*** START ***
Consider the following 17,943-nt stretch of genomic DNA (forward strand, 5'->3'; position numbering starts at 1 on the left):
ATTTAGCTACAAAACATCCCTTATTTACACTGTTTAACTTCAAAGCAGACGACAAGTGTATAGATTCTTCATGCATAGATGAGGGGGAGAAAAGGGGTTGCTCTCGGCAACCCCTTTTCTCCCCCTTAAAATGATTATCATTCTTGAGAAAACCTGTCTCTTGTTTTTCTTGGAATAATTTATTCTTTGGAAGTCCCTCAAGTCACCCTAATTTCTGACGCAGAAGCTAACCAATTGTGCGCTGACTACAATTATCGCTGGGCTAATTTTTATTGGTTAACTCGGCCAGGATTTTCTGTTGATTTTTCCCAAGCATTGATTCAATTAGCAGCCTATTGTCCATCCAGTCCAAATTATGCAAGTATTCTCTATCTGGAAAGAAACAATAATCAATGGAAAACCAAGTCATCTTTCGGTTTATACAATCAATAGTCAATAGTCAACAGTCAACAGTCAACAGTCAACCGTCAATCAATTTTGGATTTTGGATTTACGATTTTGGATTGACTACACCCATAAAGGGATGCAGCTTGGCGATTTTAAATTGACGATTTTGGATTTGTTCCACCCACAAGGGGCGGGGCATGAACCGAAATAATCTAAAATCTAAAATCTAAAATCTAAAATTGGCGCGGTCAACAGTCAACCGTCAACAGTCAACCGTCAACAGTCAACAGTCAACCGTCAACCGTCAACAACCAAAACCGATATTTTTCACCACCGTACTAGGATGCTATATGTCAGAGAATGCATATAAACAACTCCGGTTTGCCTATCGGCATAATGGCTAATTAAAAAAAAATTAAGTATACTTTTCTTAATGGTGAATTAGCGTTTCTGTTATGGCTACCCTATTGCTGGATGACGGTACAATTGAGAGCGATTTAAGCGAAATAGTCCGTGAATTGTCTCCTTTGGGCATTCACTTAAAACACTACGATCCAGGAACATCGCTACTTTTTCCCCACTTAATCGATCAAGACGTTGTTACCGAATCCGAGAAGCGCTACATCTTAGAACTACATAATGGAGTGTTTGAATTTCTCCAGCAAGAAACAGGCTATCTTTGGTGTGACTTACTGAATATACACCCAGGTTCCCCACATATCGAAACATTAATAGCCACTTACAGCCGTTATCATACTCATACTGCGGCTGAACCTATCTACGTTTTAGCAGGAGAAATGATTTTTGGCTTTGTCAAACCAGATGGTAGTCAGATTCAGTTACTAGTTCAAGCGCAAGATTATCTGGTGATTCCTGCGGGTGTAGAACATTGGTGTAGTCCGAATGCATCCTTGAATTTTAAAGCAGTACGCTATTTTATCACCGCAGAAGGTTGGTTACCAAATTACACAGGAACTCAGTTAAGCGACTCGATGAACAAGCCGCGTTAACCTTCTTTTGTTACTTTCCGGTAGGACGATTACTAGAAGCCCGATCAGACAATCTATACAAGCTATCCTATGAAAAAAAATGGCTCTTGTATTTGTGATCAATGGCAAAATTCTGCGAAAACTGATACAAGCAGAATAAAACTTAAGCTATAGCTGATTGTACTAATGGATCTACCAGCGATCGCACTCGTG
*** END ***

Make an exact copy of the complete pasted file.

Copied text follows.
Consider the following 17,943-nt stretch of genomic DNA (forward strand, 5'->3'; position numbering starts at 1 on the left):
ATTTAGCTACAAAACATCCCTTATTTACACTGTTTAACTTCAAAGCAGACGACAAGTGTATAGATTCTTCATGCATAGATGAGGGGGAGAAAAGGGGTTGCTCTCGGCAACCCCTTTTCTCCCCCTTAAAATGATTATCATTCTTGAGAAAACCTGTCTCTTGTTTTTCTTGGAATAATTTATTCTTTGGAAGTCCCTCAAGTCACCCTAATTTCTGACGCAGAAGCTAACCAATTGTGCGCTGACTACAATTATCGCTGGGCTAATTTTTATTGGTTAACTCGGCCAGGATTTTCTGTTGATTTTTCCCAAGCATTGATTCAATTAGCAGCCTATTGTCCATCCAGTCCAAATTATGCAAGTATTCTCTATCTGGAAAGAAACAATAATCAATGGAAAACCAAGTCATCTTTCGGTTTATACAATCAATAGTCAATAGTCAACAGTCAACAGTCAACAGTCAACCGTCAATCAATTTTGGATTTTGGATTTACGATTTTGGATTGACTACACCCATAAAGGGATGCAGCTTGGCGATTTTAAATTGACGATTTTGGATTTGTTCCACCCACAAGGGGCGGGGCATGAACCGAAATAATCTAAAATCTAAAATCTAAAATCTAAAATTGGCGCGGTCAACAGTCAACCGTCAACAGTCAACCGTCAACAGTCAACAGTCAACCGTCAACCGTCAACAACCAAAACCGATATTTTTCACCACCGTACTAGGATGCTATATGTCAGAGAATGCATATAAACAACTCCGGTTTGCCTATCGGCATAATGGCTAATTAAAAAAAAATTAAGTATACTTTTCTTAATGGTGAATTAGCGTTTCTGTTATGGCTACCCTATTGCTGGATGACGGTACAATTGAGAGCGATTTAAGCGAAATAGTCCGTGAATTGTCTCCTTTGGGCATTCACTTAAAACACTACGATCCAGGAACATCGCTACTTTTTCCCCACTTAATCGATCAAGACGTTGTTACCGAATCCGAGAAGCGCTACATCTTAGAACTACATAATGGAGTGTTTGAATTTCTCCAGCAAGAAACAGGCTATCTTTGGTGTGACTTACTGAATATACACCCAGGTTCCCCACATATCGAAACATTAATAGCCACTTACAGCCGTTATCATACTCATACTGCGGCTGAACCTATCTACGTTTTAGCAGGAGAAATGATTTTTGGCTTTGTCAAACCAGATGGTAGTCAGATTCAGTTACTAGTTCAAGCGCAAGATTATCTGGTGATTCCTGCGGGTGTAGAACATTGGTGTAGTCCGAATGCATCCTTGAATTTTAAAGCAGTACGCTATTTTATCACCGCAGAAGGTTGGTTACCAAATTACACAGGAACTCAGTTAAGCGACTCGATGAACAAGCCGCGTTAACCTTCTTTTGTTACTTTCCGGTAGGACGATTACTAGAAGCCCGATCAGACAATCTATACAAGCTATCCTATGAAAAAAAATGGCTCTTGTATTTGTGATCAATGGCAAAATTCTGCGAAAACTGATACAAGCAGAATAAAACTTAAGCTATAGCTGATTGTACTAATGGATCTACCAGCGATCGCACTCGTG